TheCFBGirl: Is this behavior dirty play or just aggressiveness, which is part of the game?

Johnson: It’s probably a little bit of both. I’m coaching a fifth grade football team and I saw it happen with us yesterday when a kid got tackled. You may hear the whistle, you may not hear the whistle. You’re always taught to play through the whistle. You’re always taught to make the tackle or make the hit. Sports are physical. You wear a mouthpiece and a helmet for a reason. And there are some cheap shots and dirty shots that do take place. It helps if they can avoid it. You hate for players to get fined. But that’s the way they tend to do that. Safety is an issue. At least there’s an awareness taking place. At that level they’re able to fine. But at the youth level they’re not able to, but at least we have a program now (see below) that’s taking place where we can check the kids out.

TheCFBGirl: I don’t recall Suh being called a dirty player when he played college football at Nebraska, but he’s just entering his second season in the NFL and already has $42,500 in fines. Is that an indication that there’s more dirtiness in the NFL?

Johnson: I wouldn’t say dirtiness. I’d say things get thrown out there more. And obviously there’s more TV coverage to the pros and so it gets talked about more. And they can slo-mo the TV camera all they want, so it kind of makes you look worse than it is sometimes. But physicality is part of the game.

And all of this discussion on physicality and aggressiveness brings us to why Johnson was speaking to us today: concussions.

TheCFBGirl: How did you become involved with Dicks and the P.A.C.E. program?

Johnson: Dicks Sporting Goods has gotten behind this thing called the P.A.C.E. program. P.A.C.E. stands for Protecting Athletes through Concussion Education. What P.A.C.E. is doing with Dicks Sporting Goods is to provide free baseline concussion testing for more than 3300 schools nationwide, with the goal of screening one million kids. If you go on mydickssportinggoods.com/pace, you’re able to sign up your school and get your kids involved. And basically, they’ve done concussion testing, especially because there’s been so much awareness at the college level and the pro level, but it really hasn’t been done in the youth sports. From youth sports to middle schools to high schools, they’re kind of unchartered territories. If a kid gets hit, if he gets dinged up, no matter what sport he’s playing in, a lot of times you just say, “are you okay” and get the evaluation of a parent or maybe just a volunteer coach. But now you have testing that can take place. A kid gets hurt—he can go back and re-test it and see when he or she is physically and maybe mentally ready to go back in and play.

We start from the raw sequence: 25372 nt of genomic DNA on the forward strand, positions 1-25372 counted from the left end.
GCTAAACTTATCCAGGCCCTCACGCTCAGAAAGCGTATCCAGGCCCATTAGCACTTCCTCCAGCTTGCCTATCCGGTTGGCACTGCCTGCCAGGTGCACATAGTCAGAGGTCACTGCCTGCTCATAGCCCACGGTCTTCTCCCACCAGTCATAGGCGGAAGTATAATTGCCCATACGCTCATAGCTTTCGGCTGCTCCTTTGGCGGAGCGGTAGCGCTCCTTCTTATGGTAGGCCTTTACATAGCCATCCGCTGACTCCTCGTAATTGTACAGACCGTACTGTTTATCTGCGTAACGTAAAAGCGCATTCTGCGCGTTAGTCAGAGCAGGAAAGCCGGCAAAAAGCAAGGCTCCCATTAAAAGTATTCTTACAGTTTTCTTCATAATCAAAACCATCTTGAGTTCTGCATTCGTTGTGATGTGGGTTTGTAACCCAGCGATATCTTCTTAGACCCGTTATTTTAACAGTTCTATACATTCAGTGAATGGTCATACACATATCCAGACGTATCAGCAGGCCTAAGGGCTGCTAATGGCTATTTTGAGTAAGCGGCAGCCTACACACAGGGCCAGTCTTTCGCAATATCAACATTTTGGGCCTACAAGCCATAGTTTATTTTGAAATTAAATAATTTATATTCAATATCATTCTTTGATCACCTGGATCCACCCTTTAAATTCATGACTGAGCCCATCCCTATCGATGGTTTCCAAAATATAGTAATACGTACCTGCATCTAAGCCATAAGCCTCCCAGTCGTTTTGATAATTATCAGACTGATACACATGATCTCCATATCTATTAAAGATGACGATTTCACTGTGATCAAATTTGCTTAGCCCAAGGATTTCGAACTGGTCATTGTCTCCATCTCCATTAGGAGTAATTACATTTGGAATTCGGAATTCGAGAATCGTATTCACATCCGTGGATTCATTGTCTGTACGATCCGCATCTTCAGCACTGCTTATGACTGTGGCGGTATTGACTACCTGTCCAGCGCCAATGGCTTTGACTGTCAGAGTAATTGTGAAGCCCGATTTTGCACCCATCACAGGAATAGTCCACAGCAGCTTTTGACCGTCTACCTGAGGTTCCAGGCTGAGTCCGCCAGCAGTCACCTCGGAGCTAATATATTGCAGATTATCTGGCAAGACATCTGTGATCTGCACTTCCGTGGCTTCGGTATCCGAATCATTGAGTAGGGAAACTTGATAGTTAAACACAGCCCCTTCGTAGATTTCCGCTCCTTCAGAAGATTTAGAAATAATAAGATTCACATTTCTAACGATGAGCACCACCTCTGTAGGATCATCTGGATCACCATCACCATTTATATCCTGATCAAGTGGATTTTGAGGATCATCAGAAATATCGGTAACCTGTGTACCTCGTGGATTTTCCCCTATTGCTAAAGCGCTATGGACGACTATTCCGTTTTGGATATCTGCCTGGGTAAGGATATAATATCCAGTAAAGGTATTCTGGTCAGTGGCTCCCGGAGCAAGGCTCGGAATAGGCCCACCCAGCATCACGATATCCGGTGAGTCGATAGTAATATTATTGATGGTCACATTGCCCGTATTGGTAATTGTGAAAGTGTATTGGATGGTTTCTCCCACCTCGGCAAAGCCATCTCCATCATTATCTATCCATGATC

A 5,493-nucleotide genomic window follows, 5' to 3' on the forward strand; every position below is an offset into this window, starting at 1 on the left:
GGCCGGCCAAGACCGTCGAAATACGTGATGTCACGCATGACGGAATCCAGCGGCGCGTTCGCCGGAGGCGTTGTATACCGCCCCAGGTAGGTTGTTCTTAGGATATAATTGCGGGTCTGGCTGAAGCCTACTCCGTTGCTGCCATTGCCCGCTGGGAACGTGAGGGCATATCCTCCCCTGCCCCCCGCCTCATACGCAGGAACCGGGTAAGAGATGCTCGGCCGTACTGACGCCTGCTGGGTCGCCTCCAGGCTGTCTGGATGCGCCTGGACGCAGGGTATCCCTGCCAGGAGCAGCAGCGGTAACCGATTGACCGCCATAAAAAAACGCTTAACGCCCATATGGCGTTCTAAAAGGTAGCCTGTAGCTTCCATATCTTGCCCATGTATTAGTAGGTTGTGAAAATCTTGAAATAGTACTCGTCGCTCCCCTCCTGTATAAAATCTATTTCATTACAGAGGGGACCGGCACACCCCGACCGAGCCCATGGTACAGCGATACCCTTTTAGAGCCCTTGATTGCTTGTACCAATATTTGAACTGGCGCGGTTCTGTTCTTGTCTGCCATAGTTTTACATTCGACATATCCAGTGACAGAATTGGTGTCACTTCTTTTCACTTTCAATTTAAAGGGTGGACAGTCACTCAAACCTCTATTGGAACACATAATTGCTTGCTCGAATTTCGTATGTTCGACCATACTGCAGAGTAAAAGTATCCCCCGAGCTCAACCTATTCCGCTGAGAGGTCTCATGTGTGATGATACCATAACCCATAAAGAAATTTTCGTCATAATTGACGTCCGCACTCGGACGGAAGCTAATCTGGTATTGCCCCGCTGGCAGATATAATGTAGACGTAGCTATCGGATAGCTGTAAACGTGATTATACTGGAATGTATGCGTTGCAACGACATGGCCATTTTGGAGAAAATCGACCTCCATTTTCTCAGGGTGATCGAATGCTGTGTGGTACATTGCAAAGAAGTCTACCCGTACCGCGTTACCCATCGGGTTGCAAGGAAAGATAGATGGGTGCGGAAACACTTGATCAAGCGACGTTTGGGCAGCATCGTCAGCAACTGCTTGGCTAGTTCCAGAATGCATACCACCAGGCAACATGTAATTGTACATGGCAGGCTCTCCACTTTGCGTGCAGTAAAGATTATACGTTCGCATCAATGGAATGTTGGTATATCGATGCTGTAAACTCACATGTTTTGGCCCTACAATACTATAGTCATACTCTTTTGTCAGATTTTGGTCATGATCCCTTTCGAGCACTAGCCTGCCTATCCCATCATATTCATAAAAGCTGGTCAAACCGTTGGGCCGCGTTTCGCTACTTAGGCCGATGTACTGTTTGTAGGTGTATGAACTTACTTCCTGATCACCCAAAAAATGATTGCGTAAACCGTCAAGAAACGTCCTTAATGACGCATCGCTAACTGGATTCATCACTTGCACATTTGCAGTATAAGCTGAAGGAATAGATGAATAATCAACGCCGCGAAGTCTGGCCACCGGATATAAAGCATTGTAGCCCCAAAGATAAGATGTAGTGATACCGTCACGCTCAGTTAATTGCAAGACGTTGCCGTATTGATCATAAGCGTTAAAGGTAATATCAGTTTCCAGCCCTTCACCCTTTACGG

TheCFBGirl: Do you think this is necessary because sports are becoming more violent or is it just that our awareness has increased?

Johnson: I think it’s both. The awareness, you’re hearing all kinds of things, probably more at the pro level now. It used to be just doctors and trainers just looking at your eyes and saying “are you okay?”…But now they’ve gotten to where at the college and pro level, they do the baseline testing and now they won’t let you go until you are able to be cleared. And for the youth sports it’s not just in football, [concussions are] happening in soccer, basketball, cheerleading and whatever events may take place. And now you have a baseline where you test your kids over time. As a parent, I have two boys, you want to look out for your kids in the best manner you can. And sometimes you’re just lacking trainers and doctors, especially at that level.

I spoke to someone who suffered multiple concussions as a soccer player in high school and perhaps even younger, but at the time she didn’t know what was happening. She explained that the consequences she suffered include impaired cognitive functioning, such as ability to sort out exactly what she is trying to do or say and that it impacts her to this day. She explained that it affects linear thinking and may have also contributed to some depression.

And then there’s Steven Threet who played quarterback last season for Arizona State and two years ago for Michigan. Threet has suffered four concussions already and doctors told him a fifth “could be debilitating.” As a result, Threet retired from football this year.